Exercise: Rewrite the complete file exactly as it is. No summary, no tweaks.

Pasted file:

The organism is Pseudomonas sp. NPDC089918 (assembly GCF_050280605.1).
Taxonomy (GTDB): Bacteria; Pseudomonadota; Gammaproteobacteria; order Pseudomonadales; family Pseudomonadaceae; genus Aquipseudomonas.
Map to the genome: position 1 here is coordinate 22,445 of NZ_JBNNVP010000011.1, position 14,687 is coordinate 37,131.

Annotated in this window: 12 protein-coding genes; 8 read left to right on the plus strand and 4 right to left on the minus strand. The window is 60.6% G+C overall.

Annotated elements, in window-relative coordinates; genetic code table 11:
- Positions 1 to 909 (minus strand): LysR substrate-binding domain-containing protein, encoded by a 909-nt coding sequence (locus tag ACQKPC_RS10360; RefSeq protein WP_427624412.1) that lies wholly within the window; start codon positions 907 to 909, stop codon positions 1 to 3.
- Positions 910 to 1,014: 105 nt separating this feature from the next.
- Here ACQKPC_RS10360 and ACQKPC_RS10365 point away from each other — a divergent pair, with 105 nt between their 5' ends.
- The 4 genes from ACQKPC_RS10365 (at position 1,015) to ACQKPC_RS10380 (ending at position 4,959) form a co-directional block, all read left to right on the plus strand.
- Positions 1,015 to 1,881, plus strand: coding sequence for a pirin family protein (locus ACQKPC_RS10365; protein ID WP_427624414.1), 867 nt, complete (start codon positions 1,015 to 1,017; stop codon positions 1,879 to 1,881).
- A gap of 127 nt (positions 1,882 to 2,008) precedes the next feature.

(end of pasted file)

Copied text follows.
The organism is Pseudomonas sp. NPDC089918 (assembly GCF_050280605.1).
Taxonomy (GTDB): Bacteria; Pseudomonadota; Gammaproteobacteria; order Pseudomonadales; family Pseudomonadaceae; genus Aquipseudomonas.
Map to the genome: position 1 here is coordinate 22,445 of NZ_JBNNVP010000011.1, position 14,687 is coordinate 37,131.

Annotated in this window: 12 protein-coding genes; 8 read left to right on the plus strand and 4 right to left on the minus strand. The window is 60.6% G+C overall.

Annotated elements, in window-relative coordinates; genetic code table 11:
- Positions 1 to 909 (minus strand): LysR substrate-binding domain-containing protein, encoded by a 909-nt coding sequence (locus tag ACQKPC_RS10360; RefSeq protein WP_427624412.1) that lies wholly within the window; start codon positions 907 to 909, stop codon positions 1 to 3.
- Positions 910 to 1,014: 105 nt separating this feature from the next.
- Here ACQKPC_RS10360 and ACQKPC_RS10365 point away from each other — a divergent pair, with 105 nt between their 5' ends.
- The 4 genes from ACQKPC_RS10365 (at position 1,015) to ACQKPC_RS10380 (ending at position 4,959) form a co-directional block, all read left to right on the plus strand.
- Positions 1,015 to 1,881, plus strand: coding sequence for a pirin family protein (locus ACQKPC_RS10365; protein ID WP_427624414.1), 867 nt, complete (start codon positions 1,015 to 1,017; stop codon positions 1,879 to 1,881).
- A gap of 127 nt (positions 1,882 to 2,008) precedes the next feature.